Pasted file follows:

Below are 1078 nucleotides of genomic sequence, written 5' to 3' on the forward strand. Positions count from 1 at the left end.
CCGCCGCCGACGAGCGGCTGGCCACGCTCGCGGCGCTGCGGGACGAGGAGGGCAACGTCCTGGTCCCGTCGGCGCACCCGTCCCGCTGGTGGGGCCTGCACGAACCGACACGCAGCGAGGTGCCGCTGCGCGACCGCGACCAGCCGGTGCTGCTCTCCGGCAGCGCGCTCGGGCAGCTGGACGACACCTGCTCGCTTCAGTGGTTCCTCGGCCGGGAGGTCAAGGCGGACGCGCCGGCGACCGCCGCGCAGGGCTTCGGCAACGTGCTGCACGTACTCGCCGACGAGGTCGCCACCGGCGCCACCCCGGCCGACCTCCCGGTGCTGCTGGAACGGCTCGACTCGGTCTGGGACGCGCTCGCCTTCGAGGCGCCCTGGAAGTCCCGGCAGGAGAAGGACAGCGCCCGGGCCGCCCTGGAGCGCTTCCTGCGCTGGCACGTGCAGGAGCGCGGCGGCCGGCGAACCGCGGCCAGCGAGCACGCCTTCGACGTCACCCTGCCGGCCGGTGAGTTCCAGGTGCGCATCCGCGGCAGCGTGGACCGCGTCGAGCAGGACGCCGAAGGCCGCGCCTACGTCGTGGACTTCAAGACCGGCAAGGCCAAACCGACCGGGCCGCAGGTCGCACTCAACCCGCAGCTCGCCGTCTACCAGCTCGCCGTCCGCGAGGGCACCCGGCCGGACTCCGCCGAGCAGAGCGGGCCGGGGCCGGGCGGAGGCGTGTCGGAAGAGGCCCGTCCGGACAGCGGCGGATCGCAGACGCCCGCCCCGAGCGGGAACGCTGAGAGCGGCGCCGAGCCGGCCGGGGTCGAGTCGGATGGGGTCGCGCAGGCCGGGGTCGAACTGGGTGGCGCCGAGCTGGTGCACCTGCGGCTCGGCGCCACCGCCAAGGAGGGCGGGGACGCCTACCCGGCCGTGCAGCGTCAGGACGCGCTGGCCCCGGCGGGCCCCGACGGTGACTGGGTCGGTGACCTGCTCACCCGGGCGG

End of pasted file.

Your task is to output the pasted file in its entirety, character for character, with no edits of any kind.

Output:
Below are 1078 nucleotides of genomic sequence, written 5' to 3' on the forward strand. Positions count from 1 at the left end.
CCGCCGCCGACGAGCGGCTGGCCACGCTCGCGGCGCTGCGGGACGAGGAGGGCAACGTCCTGGTCCCGTCGGCGCACCCGTCCCGCTGGTGGGGCCTGCACGAACCGACACGCAGCGAGGTGCCGCTGCGCGACCGCGACCAGCCGGTGCTGCTCTCCGGCAGCGCGCTCGGGCAGCTGGACGACACCTGCTCGCTTCAGTGGTTCCTCGGCCGGGAGGTCAAGGCGGACGCGCCGGCGACCGCCGCGCAGGGCTTCGGCAACGTGCTGCACGTACTCGCCGACGAGGTCGCCACCGGCGCCACCCCGGCCGACCTCCCGGTGCTGCTGGAACGGCTCGACTCGGTCTGGGACGCGCTCGCCTTCGAGGCGCCCTGGAAGTCCCGGCAGGAGAAGGACAGCGCCCGGGCCGCCCTGGAGCGCTTCCTGCGCTGGCACGTGCAGGAGCGCGGCGGCCGGCGAACCGCGGCCAGCGAGCACGCCTTCGACGTCACCCTGCCGGCCGGTGAGTTCCAGGTGCGCATCCGCGGCAGCGTGGACCGCGTCGAGCAGGACGCCGAAGGCCGCGCCTACGTCGTGGACTTCAAGACCGGCAAGGCCAAACCGACCGGGCCGCAGGTCGCACTCAACCCGCAGCTCGCCGTCTACCAGCTCGCCGTCCGCGAGGGCACCCGGCCGGACTCCGCCGAGCAGAGCGGGCCGGGGCCGGGCGGAGGCGTGTCGGAAGAGGCCCGTCCGGACAGCGGCGGATCGCAGACGCCCGCCCCGAGCGGGAACGCTGAGAGCGGCGCCGAGCCGGCCGGGGTCGAGTCGGATGGGGTCGCGCAGGCCGGGGTCGAACTGGGTGGCGCCGAGCTGGTGCACCTGCGGCTCGGCGCCACCGCCAAGGAGGGCGGGGACGCCTACCCGGCCGTGCAGCGTCAGGACGCGCTGGCCCCGGCGGGCCCCGACGGTGACTGGGTCGGTGACCTGCTCACCCGGGCGG